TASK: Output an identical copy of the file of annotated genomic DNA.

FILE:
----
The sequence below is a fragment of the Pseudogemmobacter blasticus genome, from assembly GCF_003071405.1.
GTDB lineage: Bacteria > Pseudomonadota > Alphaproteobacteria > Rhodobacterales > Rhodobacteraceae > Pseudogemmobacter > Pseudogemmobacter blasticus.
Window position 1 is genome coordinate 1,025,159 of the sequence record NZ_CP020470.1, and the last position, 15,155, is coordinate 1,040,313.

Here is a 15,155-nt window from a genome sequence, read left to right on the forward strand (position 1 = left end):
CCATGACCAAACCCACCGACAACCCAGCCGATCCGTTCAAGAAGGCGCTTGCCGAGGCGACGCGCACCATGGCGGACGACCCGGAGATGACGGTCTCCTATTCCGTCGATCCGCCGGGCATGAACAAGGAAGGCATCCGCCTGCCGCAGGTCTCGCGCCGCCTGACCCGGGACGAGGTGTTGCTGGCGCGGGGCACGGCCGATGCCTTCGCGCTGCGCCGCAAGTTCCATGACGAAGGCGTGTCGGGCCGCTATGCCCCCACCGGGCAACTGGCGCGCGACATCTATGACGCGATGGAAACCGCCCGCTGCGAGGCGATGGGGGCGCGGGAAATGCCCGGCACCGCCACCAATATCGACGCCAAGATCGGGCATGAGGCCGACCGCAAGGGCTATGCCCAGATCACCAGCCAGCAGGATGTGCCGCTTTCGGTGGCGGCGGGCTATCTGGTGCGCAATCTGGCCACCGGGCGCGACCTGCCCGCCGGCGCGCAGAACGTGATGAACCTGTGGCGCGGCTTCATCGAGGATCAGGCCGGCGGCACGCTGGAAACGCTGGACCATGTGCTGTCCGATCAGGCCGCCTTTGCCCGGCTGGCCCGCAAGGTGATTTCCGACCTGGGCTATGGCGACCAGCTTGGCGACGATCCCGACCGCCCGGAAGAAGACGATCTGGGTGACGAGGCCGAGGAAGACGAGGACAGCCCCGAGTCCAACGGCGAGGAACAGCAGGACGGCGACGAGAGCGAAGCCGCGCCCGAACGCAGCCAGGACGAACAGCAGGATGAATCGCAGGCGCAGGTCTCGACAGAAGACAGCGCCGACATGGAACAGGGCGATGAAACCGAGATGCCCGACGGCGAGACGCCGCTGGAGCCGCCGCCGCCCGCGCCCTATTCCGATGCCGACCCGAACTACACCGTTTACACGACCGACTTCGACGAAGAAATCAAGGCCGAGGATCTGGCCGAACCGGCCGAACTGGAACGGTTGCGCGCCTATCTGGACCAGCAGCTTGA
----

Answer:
The sequence below is a fragment of the Pseudogemmobacter blasticus genome, from assembly GCF_003071405.1.
GTDB lineage: Bacteria > Pseudomonadota > Alphaproteobacteria > Rhodobacterales > Rhodobacteraceae > Pseudogemmobacter > Pseudogemmobacter blasticus.
Window position 1 is genome coordinate 1,025,159 of the sequence record NZ_CP020470.1, and the last position, 15,155, is coordinate 1,040,313.

Here is a 15,155-nt window from a genome sequence, read left to right on the forward strand (position 1 = left end):
CCATGACCAAACCCACCGACAACCCAGCCGATCCGTTCAAGAAGGCGCTTGCCGAGGCGACGCGCACCATGGCGGACGACCCGGAGATGACGGTCTCCTATTCCGTCGATCCGCCGGGCATGAACAAGGAAGGCATCCGCCTGCCGCAGGTCTCGCGCCGCCTGACCCGGGACGAGGTGTTGCTGGCGCGGGGCACGGCCGATGCCTTCGCGCTGCGCCGCAAGTTCCATGACGAAGGCGTGTCGGGCCGCTATGCCCCCACCGGGCAACTGGCGCGCGACATCTATGACGCGATGGAAACCGCCCGCTGCGAGGCGATGGGGGCGCGGGAAATGCCCGGCACCGCCACCAATATCGACGCCAAGATCGGGCATGAGGCCGACCGCAAGGGCTATGCCCAGATCACCAGCCAGCAGGATGTGCCGCTTTCGGTGGCGGCGGGCTATCTGGTGCGCAATCTGGCCACCGGGCGCGACCTGCCCGCCGGCGCGCAGAACGTGATGAACCTGTGGCGCGGCTTCATCGAGGATCAGGCCGGCGGCACGCTGGAAACGCTGGACCATGTGCTGTCCGATCAGGCCGCCTTTGCCCGGCTGGCCCGCAAGGTGATTTCCGACCTGGGCTATGGCGACCAGCTTGGCGACGATCCCGACCGCCCGGAAGAAGACGATCTGGGTGACGAGGCCGAGGAAGACGAGGACAGCCCCGAGTCCAACGGCGAGGAACAGCAGGACGGCGACGAGAGCGAAGCCGCGCCCGAACGCAGCCAGGACGAACAGCAGGATGAATCGCAGGCGCAGGTCTCGACAGAAGACAGCGCCGACATGGAACAGGGCGATGAAACCGAGATGCCCGACGGCGAGACGCCGCTGGAGCCGCCGCCGCCCGCGCCCTATTCCGATGCCGACCCGAACTACACCGTTTACACGACCGACTTCGACGAAGAAATCAAGGCCGAGGATCTGGCCGAACCGGCCGAACTGGAACGGTTGCGCGCCTATCTGGACCAGCAGCTTGA